There’s a well-known myth which has it that when the Titanic sank, the Aberdeen Press & Journal ran with a front page proclaiming: “Aberdeen Man Drowns At Sea”.
To my great disappointment, the P&J confirmed last month that it was indeed only a myth, but it’s often quoted as an illustration of the lengths regional papers will go to in order to bring a local angle to the big news issues of the day. For me, that’s the critical reason why local newspapers are so important – their sole purpose is to shine a light on the communities they serve.
It’s Local Newspaper Week this week, marking the important role the local press plays in communities across the country, and there’s a critical element of this year’s event – a vote for the best local newspaper campaign of the year.
Local newspapers do more than just report the news. Like all news brands, they connect readers with their communities; they hold authorities and businesses to account; and in the case of local campaigns, they can create real, effective and lasting change in the areas they serve.
Quite often, these campaigns resonate far beyond local town boundaries. A few years ago, the Edinburgh Evening News won deserved plaudits for breaking the story of the baby ashes scandal at Mortonhall Crematorium. That led to compensation for the families involved, and action being taken by Edinburgh City Council to avoid a repeat of the scandal.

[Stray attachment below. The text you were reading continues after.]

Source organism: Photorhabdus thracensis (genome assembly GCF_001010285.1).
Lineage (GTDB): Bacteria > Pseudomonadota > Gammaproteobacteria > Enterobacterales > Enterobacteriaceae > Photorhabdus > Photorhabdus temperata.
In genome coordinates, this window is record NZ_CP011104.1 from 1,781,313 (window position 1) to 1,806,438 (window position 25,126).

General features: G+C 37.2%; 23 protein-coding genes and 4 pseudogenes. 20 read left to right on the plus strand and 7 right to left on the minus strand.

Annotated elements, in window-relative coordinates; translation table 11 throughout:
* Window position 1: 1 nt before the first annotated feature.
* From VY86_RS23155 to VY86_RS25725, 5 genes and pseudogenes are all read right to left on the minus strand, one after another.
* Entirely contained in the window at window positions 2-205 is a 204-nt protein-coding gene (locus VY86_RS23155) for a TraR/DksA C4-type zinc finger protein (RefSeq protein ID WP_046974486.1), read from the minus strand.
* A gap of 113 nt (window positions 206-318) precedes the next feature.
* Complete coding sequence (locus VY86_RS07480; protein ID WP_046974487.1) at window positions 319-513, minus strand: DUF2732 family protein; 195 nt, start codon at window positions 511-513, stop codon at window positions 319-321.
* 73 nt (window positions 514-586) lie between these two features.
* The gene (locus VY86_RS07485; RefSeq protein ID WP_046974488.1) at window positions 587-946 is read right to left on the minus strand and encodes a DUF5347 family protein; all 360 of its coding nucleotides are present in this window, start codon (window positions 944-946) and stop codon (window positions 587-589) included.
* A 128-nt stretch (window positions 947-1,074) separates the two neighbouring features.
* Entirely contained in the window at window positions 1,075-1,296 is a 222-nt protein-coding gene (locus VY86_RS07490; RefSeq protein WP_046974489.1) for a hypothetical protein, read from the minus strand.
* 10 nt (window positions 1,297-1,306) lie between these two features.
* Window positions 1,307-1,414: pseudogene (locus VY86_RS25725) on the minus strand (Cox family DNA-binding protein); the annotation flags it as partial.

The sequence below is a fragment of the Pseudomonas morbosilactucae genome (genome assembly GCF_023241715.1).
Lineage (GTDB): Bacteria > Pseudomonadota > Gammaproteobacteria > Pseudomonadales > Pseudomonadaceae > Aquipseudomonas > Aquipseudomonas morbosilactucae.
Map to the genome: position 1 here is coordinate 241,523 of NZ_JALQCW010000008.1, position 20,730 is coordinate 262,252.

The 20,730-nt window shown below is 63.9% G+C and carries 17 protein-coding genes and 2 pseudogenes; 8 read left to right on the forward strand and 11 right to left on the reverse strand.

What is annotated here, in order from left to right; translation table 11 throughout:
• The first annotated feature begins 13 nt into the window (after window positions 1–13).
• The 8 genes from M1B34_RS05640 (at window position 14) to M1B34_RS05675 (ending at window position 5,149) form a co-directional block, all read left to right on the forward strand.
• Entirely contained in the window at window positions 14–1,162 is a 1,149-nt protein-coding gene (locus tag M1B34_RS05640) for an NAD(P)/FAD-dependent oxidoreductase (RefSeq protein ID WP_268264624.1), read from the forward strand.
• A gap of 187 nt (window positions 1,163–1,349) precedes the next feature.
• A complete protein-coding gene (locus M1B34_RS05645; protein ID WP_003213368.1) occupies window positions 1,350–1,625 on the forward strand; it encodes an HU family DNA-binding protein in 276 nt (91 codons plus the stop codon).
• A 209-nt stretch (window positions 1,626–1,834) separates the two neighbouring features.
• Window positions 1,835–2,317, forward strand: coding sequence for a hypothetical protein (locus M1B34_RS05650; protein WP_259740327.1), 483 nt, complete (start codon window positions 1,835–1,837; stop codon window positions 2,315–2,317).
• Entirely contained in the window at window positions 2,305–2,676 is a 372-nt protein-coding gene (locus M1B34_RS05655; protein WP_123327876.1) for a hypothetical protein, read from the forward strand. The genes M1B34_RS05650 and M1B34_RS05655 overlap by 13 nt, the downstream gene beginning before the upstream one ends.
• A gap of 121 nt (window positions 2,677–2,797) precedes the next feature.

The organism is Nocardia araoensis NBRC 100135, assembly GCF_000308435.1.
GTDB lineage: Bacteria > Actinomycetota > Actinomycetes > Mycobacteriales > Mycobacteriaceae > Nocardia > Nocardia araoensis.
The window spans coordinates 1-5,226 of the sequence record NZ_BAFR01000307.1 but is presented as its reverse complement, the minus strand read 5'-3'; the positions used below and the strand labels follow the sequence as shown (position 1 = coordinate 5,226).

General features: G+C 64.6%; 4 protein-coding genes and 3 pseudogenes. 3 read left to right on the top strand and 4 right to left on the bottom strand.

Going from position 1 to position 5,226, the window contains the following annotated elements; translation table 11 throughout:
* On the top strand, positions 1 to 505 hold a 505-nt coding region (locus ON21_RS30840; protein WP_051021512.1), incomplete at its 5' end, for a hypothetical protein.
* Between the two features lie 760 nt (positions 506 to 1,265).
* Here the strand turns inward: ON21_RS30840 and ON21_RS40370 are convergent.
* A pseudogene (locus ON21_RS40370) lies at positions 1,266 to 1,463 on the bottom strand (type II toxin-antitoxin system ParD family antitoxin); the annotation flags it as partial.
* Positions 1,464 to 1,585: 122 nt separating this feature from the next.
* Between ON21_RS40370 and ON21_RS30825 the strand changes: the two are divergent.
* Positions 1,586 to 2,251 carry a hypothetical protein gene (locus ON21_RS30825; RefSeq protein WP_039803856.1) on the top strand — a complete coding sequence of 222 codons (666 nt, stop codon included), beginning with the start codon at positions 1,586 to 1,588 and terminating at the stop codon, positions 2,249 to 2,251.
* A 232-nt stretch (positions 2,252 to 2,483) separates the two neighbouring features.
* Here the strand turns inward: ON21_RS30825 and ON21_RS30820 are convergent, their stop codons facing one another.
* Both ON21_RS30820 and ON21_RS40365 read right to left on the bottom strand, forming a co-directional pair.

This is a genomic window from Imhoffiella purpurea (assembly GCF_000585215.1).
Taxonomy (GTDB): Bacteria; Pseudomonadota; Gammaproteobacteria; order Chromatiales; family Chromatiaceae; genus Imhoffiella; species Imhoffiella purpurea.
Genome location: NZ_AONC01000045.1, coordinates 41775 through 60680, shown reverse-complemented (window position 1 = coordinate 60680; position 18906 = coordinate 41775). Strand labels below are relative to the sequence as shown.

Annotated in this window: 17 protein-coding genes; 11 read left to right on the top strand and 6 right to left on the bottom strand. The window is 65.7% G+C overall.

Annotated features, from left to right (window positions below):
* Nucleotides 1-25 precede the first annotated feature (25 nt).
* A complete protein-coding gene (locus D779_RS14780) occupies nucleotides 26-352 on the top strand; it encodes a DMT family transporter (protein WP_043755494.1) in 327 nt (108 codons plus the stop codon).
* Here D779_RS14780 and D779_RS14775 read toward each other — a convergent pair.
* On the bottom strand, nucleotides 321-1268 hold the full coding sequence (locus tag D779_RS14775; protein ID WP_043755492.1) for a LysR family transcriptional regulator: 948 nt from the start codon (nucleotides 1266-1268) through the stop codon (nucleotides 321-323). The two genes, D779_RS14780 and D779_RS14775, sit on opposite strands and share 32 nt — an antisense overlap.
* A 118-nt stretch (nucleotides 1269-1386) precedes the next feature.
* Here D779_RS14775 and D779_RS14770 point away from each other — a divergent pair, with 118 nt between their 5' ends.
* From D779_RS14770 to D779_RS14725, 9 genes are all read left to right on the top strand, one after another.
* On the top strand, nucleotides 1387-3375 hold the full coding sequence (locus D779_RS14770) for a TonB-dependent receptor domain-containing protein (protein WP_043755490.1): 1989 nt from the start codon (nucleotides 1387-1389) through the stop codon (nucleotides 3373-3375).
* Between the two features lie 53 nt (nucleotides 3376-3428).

Local newspaper campaigns can range from highly emotive and nationally significant issues like this, to local events which galvanise the whole community and create impassioned debate.
It’s often said that one of the signs of a healthy, functioning democracy is a free press, and local newspapers are a critical part of that equation. Without the efforts of local journalists, the incredible range of issues represented by this year’s shortlist of campaigns might never have been brought to the surface.
Local papers also act as breeding grounds for great journalistic talent. Many of today’s best-known reporters started life in local press; many of them choose to remain in local papers, contributing to the incredible variety and depth of quality news coverage.
At the start of Local Newspaper Week, let’s all show our support for great Scottish local newspaper campaigns. There are some terrific examples on the Local Newspaper Week website; from a campaign to prevent suicide among young people in Dundee, to a call to stop armed police patrols in the Highlands.
So if you haven’t heard this too often over the last few weeks – please vote! You can follow the campaign this week using the hashtag #makingadifference
Bryan Garvie is a former news reporter at the Irvine Times, and currently a director at The BIG Partnership.